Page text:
Indonesia marks total solar eclipse as public holiday
Rare astral phenomenon puts the archipelago nation on edge. Hotels booked for weeks. Some 10,000 foreign visitors, including a Thai princess, and 100,000 Indonesian tourists have travelled to see the event.
Jakarta (AsiaNews/Agencies) – Indonesia is eagerly waiting for a total solar eclipse tonight and tomorrow.
From Sumatra in the west to the Maluku Islands in the east, people are flocking to watch the eclipse, which will be visible across much of Southeast Asia.
At least 10,000 foreign visitors and 100,000 Indonesian tourists have booked into hotels in the archipelago nation to be in the front-row for the rare and suggestive show. Foreign visitors will include Princess Maha Chakri Sirindhorn, from Thailand.
Special events have been organised across the country in connection with the event, from a festival featuring live bands to dragon boat races. What is more the government has decreed a public holiday for tomorrow.
“This is a very special year because we have this phenomenon – a tourism attraction created by God,” said I Gde Pitana, the government’s head of foreign tourism. “We are very lucky”.
The total eclipse will sweep across 12 of Indonesia’s 34 provinces, from west to east. Partial eclipses will be visible in northern Australia and parts of Southeast Asia.
For Indonesia’s Muslims (205 million), the experience will be deeply spiritual, with Islamic leaders urging the faithful to perform special eclipse prayers.
“Our Prophet Mohammad [PBUH] said the prayer signifies the greatness of Allah, who created this wonderful phenomenon,” said Ma’ruf Amin, chairman of the Indonesian Ulema Council, the country’s top Islamic clerical body.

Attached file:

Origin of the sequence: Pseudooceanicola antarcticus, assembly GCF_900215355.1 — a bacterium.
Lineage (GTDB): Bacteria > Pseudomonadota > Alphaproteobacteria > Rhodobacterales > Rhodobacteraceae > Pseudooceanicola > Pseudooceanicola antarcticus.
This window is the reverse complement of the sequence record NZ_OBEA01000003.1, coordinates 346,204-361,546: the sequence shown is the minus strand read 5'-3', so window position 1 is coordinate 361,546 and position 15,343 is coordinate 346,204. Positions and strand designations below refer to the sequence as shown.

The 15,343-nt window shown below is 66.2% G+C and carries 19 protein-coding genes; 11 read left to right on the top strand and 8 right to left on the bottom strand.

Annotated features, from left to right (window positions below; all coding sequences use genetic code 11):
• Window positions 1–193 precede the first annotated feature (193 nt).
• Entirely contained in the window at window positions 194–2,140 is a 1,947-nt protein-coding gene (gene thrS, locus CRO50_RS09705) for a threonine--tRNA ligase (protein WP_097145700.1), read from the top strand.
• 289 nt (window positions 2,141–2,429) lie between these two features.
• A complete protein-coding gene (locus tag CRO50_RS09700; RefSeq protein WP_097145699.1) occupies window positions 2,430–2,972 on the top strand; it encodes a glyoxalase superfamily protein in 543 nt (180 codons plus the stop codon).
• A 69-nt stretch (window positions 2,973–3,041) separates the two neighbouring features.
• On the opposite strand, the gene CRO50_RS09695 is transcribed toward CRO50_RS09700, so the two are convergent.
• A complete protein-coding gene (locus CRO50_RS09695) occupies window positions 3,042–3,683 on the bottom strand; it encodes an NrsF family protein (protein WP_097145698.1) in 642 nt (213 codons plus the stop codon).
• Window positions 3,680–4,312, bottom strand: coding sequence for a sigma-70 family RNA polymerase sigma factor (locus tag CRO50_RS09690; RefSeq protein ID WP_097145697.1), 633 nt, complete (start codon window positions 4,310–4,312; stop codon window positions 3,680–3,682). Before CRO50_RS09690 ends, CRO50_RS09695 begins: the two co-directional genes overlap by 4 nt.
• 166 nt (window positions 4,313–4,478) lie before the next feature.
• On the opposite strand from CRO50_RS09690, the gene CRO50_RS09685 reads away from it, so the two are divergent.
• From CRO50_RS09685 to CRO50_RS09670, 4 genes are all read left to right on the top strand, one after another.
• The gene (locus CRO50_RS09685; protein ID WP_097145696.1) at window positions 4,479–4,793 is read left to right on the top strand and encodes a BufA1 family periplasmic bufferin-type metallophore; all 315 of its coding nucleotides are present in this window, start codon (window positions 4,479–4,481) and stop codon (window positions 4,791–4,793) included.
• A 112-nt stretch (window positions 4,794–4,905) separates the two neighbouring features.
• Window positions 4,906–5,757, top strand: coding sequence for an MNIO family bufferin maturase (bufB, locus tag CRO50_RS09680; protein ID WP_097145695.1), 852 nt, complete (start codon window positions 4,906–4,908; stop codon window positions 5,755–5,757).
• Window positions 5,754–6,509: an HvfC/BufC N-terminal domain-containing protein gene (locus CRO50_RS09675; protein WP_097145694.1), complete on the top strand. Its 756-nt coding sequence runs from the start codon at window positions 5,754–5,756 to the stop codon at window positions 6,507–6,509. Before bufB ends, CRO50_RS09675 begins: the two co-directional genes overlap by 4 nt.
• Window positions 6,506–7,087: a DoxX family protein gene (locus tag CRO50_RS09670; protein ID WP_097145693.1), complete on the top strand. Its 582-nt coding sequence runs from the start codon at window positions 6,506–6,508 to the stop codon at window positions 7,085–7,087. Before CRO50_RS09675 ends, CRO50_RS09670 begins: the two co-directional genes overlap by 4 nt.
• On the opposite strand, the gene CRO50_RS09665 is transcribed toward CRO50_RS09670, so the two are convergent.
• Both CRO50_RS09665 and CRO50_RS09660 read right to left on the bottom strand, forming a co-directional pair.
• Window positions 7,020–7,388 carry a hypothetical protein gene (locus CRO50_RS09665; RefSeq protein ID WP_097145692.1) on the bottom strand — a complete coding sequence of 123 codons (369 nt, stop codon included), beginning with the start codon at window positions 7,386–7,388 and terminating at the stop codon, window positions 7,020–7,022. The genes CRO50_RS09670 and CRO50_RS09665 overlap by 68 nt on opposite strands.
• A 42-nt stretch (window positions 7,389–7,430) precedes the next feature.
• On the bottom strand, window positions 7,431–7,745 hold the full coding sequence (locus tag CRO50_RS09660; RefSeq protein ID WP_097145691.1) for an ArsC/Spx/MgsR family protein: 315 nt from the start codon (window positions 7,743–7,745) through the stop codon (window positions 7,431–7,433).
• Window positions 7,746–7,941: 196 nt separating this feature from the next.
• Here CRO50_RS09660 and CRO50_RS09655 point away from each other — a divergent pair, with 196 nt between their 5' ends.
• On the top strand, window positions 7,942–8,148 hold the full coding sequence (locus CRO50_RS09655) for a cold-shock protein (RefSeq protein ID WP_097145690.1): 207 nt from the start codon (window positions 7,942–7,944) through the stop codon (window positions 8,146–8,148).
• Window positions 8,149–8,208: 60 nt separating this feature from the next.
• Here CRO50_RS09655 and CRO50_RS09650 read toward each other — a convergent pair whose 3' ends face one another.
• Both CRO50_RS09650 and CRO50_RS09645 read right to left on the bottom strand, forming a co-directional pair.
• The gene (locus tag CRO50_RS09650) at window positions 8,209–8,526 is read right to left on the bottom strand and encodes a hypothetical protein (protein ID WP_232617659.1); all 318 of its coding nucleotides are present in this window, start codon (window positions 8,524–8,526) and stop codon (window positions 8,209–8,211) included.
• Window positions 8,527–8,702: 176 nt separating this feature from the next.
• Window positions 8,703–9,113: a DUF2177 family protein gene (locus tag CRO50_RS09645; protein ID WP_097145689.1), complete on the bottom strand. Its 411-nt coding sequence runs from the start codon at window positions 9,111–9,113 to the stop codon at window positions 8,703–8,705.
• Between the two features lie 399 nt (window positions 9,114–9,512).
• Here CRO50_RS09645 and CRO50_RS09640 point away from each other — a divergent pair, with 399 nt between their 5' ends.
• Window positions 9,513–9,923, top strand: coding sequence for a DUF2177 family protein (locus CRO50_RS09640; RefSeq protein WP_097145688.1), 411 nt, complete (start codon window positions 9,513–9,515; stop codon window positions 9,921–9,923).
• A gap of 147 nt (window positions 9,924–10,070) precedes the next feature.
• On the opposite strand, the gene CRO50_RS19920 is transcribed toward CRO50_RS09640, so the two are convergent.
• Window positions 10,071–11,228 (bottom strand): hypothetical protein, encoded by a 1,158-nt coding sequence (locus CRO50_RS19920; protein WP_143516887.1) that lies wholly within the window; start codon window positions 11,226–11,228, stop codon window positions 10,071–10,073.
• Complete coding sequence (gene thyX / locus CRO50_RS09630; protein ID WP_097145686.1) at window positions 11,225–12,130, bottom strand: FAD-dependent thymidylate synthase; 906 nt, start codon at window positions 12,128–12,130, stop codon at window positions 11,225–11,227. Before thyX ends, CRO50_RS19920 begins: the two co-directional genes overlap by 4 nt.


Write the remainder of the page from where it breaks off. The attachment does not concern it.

Conversely, some of Indonesia’s tribal people – up to 70 million of the country’s 250 million inhabitants are indigenous peoples – are fearful of the phenomenon.
Members of the Dayak people in one part of Borneo Island will be performing a Balian Ba Ampar-Ampar to ensure it does not last too long. The ritual involves traditional music, chanting mantras and giving offerings of flowers and incense to ensure the sun, the source of life, does not disappear.
In Bali, the eclipse will coincide with the Hindu Day of Silence. Hindus are urged not to turn on lights and to move only on foot so as not to spoil the show.
In the Malukus, the island of Ternate has proven such a popular eclipse-viewing spot that local tourism officials have had to find extra accommodation in boats.
Many scientists are also coming to Indonesia. A four-member team from NASA is heading to Maba, a small town in the Maluku Islands where the total eclipse is expected to last around three minutes, one of the longest times it can be seen.
The last total solar eclipse occurred on 20 March 2015, and was visible only from the Faroe Islands and Norway’s Arctic Svalbard archipelago.
(Mathias Hariyadi contributed to this article)